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Old 03-13-2018, 07:50 PM   #1
Tomche Makedonche
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Default Mitchell Tours Balkans on Mission to Resolve Conflicts

Mitchell Tours Balkans on Mission to Resolve Conflicts

Senior American official's Balkan tour shows that America is committed to preventing disputes between Balkan states from becoming ‘frozen conflicts’, analysts say

The new US Assistant Secretary of State for European and Eurasian Affairs, Wess Mitchell, started a tour of Serbia, Kosovo, Macedonia and Greece on Monday, aiming to address various potential frozen conflicts in the Balkans region.

“These two key problems in the region are between Serbs and Albanians [over Kosovo] and the Greece-Macedonia [name] dispute,” a foreign policy expert in Belgrade, Bosko Jaksic, told BIRN.

He said Mitchell’s visit formed part of an American policy to resolve “all potential frozen conflicts in the Western Balkans, in order to more efficiently block the growing influence of Russia”.

He predicted that while Mitchell would put pressure on Kosovo to finally establish the long-awaited Association of Serb-majority Municipalities, Serbia will be urged to stop blocking Kosovo’s membership of the UN.

“For a long time, I’ve considered this to be the only realistic and sustainable solution,” Jaksic said, adding that Serbia would then “open wide the door to [membership of] the EU” but without having to recognize Kosovo’s independence.

A former Macedonian Ambassador to Vienna, Gjorgji Filipov, said Mitchell’s visit to Macedonia and Greece would convey the messages that the two countries must solve the dispute over Macedonia's name – and that Macedonia has friends that support its aspirations to join NATO and the EU.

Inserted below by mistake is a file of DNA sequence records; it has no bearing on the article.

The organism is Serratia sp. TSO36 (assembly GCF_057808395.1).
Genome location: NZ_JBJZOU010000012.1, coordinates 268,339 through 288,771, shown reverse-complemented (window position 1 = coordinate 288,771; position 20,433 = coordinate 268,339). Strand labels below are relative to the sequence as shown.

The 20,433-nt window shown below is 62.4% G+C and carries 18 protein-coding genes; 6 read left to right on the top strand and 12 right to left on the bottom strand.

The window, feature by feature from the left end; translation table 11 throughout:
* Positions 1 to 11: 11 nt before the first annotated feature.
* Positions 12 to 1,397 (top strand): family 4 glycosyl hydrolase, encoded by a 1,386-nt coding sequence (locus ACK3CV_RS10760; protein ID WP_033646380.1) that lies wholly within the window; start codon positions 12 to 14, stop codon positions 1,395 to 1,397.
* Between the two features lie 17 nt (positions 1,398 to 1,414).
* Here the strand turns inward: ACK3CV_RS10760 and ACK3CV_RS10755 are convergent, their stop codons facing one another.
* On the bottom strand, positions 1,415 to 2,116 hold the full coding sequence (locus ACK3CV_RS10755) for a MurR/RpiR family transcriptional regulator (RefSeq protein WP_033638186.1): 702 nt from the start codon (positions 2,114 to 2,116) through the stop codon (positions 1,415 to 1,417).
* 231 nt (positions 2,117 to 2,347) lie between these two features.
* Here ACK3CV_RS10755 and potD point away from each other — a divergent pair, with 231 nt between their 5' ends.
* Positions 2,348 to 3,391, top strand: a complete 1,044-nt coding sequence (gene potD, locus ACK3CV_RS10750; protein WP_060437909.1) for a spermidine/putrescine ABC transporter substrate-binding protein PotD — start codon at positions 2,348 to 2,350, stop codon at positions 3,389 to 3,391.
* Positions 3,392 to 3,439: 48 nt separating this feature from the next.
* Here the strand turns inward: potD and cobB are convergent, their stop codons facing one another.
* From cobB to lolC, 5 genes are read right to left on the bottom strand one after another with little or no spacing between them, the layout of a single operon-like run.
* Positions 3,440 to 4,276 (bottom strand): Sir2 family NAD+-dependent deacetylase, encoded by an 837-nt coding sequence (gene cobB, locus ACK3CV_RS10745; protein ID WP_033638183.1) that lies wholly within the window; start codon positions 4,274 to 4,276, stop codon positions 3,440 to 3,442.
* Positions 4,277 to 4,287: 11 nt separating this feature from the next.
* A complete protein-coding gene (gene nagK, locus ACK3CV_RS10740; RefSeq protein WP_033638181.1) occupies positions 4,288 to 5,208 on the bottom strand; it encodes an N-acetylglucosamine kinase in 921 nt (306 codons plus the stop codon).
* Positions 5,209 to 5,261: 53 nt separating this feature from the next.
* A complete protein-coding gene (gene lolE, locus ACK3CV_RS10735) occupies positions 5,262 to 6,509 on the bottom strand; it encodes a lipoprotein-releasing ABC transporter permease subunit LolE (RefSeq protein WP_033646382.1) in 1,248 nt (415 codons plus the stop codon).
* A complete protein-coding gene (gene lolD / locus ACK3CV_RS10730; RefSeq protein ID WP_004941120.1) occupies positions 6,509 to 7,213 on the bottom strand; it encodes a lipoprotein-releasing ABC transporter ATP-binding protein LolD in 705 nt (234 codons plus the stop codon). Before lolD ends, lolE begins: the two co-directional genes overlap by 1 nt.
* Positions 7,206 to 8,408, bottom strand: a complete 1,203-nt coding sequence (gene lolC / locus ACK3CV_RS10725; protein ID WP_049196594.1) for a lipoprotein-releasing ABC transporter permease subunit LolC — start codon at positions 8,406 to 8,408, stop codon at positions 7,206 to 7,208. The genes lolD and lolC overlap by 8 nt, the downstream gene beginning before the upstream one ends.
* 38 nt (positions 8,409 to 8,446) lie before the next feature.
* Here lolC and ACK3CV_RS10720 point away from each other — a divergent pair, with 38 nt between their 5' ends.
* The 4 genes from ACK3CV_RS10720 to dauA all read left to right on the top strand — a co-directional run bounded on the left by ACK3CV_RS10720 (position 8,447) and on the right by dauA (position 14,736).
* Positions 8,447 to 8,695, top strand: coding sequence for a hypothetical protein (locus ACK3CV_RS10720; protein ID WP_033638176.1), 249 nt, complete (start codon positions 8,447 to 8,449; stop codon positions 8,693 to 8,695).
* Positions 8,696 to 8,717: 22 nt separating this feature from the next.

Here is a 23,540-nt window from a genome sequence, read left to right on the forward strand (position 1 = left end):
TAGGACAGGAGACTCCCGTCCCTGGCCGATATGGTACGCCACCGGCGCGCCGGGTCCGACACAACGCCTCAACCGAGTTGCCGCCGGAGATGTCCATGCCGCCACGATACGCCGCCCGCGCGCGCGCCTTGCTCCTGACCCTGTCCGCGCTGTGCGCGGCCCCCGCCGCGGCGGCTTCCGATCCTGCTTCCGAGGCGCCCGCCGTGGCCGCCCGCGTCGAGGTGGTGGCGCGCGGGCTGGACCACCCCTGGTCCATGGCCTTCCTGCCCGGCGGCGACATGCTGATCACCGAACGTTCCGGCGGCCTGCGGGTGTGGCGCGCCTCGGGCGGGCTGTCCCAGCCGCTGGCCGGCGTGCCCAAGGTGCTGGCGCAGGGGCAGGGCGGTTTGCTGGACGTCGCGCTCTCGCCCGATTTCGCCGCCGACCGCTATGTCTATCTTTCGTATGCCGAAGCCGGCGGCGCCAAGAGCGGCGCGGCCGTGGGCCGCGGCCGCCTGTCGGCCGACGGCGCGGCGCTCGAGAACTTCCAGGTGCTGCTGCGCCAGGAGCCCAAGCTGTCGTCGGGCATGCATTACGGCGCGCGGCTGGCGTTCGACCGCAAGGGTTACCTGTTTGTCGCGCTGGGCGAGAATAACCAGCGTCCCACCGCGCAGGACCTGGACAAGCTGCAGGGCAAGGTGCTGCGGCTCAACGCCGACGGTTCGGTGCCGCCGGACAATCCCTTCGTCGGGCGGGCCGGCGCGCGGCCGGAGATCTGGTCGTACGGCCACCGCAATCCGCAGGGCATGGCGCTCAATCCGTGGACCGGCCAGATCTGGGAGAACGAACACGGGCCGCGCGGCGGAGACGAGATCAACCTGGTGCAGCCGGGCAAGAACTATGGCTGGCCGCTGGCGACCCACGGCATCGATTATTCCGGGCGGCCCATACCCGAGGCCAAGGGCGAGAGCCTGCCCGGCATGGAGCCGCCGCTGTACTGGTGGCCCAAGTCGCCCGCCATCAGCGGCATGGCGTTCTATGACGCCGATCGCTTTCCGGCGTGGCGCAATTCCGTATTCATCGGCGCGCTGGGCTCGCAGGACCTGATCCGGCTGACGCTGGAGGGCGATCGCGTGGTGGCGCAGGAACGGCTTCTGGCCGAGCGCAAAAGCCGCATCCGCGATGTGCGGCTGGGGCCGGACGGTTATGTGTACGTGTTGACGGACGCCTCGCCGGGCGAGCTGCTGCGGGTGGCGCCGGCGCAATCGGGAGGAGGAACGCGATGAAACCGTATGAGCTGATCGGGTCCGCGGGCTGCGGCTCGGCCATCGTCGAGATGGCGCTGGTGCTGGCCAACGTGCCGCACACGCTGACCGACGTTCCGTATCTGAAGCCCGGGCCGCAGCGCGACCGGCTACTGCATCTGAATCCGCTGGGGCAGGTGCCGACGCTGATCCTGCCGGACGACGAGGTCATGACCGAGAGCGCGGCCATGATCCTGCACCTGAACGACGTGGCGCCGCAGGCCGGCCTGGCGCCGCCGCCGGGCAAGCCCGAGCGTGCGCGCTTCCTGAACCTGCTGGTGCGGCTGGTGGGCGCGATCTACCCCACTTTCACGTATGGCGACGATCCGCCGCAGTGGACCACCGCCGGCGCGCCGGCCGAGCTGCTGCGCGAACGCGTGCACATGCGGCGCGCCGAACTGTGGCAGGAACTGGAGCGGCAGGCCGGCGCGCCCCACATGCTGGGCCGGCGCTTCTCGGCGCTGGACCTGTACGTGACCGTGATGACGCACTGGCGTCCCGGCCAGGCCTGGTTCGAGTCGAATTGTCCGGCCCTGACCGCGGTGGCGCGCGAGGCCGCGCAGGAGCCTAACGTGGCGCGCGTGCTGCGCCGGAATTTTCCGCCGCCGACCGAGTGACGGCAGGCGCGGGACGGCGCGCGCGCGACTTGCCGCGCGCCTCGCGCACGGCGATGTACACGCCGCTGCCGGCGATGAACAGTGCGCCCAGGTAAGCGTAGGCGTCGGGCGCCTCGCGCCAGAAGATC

“I see this as a joint and coordinated action of Europe and of the United States for a final resolution of various disputes in the Balkans,” Filipov told Macedonian TV.

“One of them is the 'name' dispute, which is hampering future European developments. He comes to encourage all sides ... to speed up efforts for solutions because the global political and economic development demands peace in this region,” he said.

Mitchell began his visit to Kosovo by denying speculation that he was about to present a new plan to solve the conflict between Serbia and its former province, which declared independence in 2008.

“I did see that speculation on the way over here and I thought was very creative journalism,” Mitchell said in Pristina during a joint press conference with Kosovo President Hashim Thaci.

He said that he came to “engage with both Kosovo and Serbia on the question of their joint future, talk about dialogue, [and] about the Western path for both countries and for the Western Balkans”.

Mitchell said he and Thaci had talked about normalisation of relations with Belgrade, and about the “importance of Kosovo staying very closely engaged with Serbia in the dialogue”, as well as about Kosovo's border issues with Montenegro.

“We talked about security transformation and securing support from all parties and communities for constitutional amendment and I underscored to the President and will say it again here that no one has a veto on Kosovo’s security,” Mitchell said.

On Tuesday, after leaving Kosovo and Macedonia, Mitchell will go to Serbia, where he will meet President Aleksandar Vucic, Prime Minister Ana Brnabic, Foreign Minister Ivica Dacic and representatives of the opposition.

He will then visit Greece. Mitchell will also visit Cyprus on Saturday.

Mitchell was named Assistant Secretary of State in September 2017 after being nominated by the US President Donald Trump.

During the US presidential election campaign in 2012, he was an advisor on national security for the Republican Party candidate Mitt Romney.

He was the founder and president of the Centre for European Policy Analysis, a non-profit research institute whose stated mission is to “promote an economically vibrant, strategically secure and politically free Central and Eastern Europe with close and enduring ties to the United States”.
“There’s a time when the operation of the machine becomes so odious, makes you so sick at heart, that you can’t take part, you can’t even passively take part, and you’ve got to put your bodies upon the gears and upon the wheels, upon the levers, upon all the apparatus and you’ve got to make it stop, and you’ve got to indicate to the people who run it, to the people who own it, that unless you’re free, the machine will be prevented from working at all” - Mario Savio
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